Make a DIY Steadicam-Style Camera Stabilizer

If you're a filmmaker on a budget, you've probably lusted after the various camera stabilizing offerings from Steadicam. With this tutorial, some hardware store components, and a little bit of elbow grease, you'll be up and running with a DIY Steadicam in a flash.

As seen at the end of the video, this nifty little home-brew rig will help refine your handheld footage without breaking the bank.

To get started all you'll need is:

  • 3 lengths of 3/4" steel pipe
  • 3/4" steel pipe T fitting
  • 1/4-20 x 1" bolt and two 1/4-20 nuts
  • 2 3/4" steep pipe caps
  • 1 3/4" steel pipe flange
  • 1 1/2" PVC pipe (about 6" in length)
  • Duct tape
  • Black spray paint

The TL;DW version is below:

  1. Screw a 1/4" hole into one of the steel pipe caps and for the bolt.
  2. Tighten one nut to hold the bolt in place and leave the second loose (you'll use this to hold the camera in place).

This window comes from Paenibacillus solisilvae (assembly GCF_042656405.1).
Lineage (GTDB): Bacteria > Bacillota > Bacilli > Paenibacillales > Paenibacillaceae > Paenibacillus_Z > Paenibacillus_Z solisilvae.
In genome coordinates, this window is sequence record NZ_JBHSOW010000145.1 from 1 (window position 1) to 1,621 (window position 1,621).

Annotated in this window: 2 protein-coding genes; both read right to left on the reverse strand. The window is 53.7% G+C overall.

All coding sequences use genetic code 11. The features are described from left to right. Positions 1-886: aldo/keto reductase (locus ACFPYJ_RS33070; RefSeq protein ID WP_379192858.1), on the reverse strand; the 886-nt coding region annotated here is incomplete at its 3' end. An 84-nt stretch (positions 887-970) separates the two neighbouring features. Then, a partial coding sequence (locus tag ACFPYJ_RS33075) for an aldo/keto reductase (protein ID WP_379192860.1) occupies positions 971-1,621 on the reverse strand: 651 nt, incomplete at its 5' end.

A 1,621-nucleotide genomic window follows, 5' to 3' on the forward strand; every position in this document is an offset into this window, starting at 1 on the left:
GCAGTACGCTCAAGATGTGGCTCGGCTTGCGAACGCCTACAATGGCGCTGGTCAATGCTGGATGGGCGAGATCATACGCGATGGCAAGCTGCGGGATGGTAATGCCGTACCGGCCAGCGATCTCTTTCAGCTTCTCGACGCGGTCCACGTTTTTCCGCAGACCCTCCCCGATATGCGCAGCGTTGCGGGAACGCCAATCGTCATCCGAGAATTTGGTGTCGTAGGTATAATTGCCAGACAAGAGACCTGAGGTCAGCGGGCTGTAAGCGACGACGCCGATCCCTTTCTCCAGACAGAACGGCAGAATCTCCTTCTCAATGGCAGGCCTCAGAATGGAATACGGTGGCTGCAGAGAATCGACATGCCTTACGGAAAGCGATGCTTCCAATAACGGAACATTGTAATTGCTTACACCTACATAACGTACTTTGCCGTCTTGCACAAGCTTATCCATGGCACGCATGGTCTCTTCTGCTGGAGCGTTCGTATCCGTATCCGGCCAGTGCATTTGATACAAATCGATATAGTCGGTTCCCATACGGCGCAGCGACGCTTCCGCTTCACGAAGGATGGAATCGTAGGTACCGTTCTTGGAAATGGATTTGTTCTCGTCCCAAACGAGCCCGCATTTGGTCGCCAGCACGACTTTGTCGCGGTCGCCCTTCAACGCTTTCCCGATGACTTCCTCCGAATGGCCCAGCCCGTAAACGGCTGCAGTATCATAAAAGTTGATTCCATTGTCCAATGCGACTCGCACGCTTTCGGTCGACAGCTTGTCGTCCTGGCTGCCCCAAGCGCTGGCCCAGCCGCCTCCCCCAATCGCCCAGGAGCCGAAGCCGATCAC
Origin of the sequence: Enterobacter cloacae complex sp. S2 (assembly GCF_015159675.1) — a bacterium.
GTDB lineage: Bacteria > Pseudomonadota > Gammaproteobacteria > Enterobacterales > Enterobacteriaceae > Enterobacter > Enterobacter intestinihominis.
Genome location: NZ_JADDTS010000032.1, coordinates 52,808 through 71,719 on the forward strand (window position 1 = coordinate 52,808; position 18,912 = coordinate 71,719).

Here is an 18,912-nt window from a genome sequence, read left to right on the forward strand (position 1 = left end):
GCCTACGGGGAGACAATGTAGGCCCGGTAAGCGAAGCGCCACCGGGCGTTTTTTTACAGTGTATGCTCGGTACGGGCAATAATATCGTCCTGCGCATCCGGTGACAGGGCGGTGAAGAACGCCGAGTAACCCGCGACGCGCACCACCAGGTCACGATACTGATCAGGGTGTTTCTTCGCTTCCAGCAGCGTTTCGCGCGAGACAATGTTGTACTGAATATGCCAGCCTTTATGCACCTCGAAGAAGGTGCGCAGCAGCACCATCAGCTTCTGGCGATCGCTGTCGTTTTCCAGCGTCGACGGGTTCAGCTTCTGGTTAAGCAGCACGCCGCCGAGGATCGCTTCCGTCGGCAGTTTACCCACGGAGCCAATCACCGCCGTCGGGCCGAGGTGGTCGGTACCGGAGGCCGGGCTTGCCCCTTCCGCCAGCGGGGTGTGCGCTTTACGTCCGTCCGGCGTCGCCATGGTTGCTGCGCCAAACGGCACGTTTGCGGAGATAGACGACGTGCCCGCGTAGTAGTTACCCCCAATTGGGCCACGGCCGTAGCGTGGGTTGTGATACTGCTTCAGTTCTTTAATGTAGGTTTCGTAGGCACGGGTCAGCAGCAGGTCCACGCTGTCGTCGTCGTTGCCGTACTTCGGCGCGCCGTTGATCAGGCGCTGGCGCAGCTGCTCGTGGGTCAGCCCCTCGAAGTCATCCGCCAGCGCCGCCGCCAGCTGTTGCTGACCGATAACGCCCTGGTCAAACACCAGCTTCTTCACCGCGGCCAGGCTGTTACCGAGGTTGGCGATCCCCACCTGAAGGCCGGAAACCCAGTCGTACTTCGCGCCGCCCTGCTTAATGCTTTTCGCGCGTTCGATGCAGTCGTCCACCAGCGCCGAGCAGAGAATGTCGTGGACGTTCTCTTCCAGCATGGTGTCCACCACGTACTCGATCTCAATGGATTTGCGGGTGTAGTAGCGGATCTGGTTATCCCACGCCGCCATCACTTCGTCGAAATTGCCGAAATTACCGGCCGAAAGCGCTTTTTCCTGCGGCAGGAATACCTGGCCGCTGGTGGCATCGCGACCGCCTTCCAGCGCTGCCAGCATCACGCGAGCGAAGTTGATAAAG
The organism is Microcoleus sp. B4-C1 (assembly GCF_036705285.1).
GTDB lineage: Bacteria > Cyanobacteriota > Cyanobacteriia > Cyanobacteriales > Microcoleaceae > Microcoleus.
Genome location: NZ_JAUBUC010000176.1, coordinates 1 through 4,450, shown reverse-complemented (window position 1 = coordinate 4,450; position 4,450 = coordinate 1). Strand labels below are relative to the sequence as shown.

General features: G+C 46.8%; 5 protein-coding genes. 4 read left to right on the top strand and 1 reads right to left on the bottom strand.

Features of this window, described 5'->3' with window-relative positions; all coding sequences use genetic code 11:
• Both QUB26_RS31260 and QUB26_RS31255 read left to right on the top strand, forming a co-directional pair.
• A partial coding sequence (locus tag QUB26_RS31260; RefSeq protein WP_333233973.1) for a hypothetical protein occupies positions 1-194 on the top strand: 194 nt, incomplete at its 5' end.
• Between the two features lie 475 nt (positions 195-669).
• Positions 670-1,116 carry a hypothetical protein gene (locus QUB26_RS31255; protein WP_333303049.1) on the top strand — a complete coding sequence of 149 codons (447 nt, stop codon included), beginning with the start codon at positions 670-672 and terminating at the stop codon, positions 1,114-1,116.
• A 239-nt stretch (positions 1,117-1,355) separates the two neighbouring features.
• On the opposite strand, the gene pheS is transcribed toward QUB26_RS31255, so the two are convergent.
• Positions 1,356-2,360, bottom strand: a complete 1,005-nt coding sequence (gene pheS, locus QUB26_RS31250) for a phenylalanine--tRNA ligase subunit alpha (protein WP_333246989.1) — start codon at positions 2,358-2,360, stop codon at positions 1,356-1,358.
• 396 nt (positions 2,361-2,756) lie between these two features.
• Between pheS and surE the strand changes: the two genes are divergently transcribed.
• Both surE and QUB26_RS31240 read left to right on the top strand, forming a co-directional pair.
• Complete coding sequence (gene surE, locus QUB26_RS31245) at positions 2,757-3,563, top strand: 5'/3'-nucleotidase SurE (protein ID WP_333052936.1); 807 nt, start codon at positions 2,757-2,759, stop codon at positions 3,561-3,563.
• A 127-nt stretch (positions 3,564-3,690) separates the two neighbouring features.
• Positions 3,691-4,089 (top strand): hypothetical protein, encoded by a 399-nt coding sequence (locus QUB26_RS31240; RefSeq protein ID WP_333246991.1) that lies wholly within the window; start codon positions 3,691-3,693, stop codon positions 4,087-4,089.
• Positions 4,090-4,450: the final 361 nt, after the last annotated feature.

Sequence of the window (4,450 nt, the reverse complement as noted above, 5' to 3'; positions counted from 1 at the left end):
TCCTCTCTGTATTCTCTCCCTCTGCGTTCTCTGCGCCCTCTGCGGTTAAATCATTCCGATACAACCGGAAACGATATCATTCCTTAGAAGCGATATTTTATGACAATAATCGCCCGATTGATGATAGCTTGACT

3. Cut the 1.5" PVC into a segment long enough to make a comfortable handle, divide this section into quarters length-wise. Sand the edges of three segments, these will make a grip for the rig.
  4. Tape the three segments together around the long end of the rig.
  5. Assemble and paint matte black if desired.

Check out the original post on I Like to Make Stuff for step by step directions with illustrations.

If DIY projects aren't your bag and you'd still like your Steadicam fix, be sure to check out their GoPro stabilizer. At $60 it's a lot less expensive than their beefier models.

[via ISO 1200 and I Like to Make Stuff]

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5 Comments

Hans Rosemond's picture

fun! I wish I had a shop for this sort of thing. Of course, if I did I'd probably have 3 less fingers by now.

Tim Foster's picture

The whole point of a Steadicam is to support the camera rig at or just above it's center of mass. It's possible to achieve this with such a contraption, but balancing isn't really discussed here. A bottom-heavy counterweight won't work anything like a Steadicam.

Thanks for the video and good description. We have also made a stedicam from carbon:
https://www.youtube.com/watch?v=5yr2o8uNQPs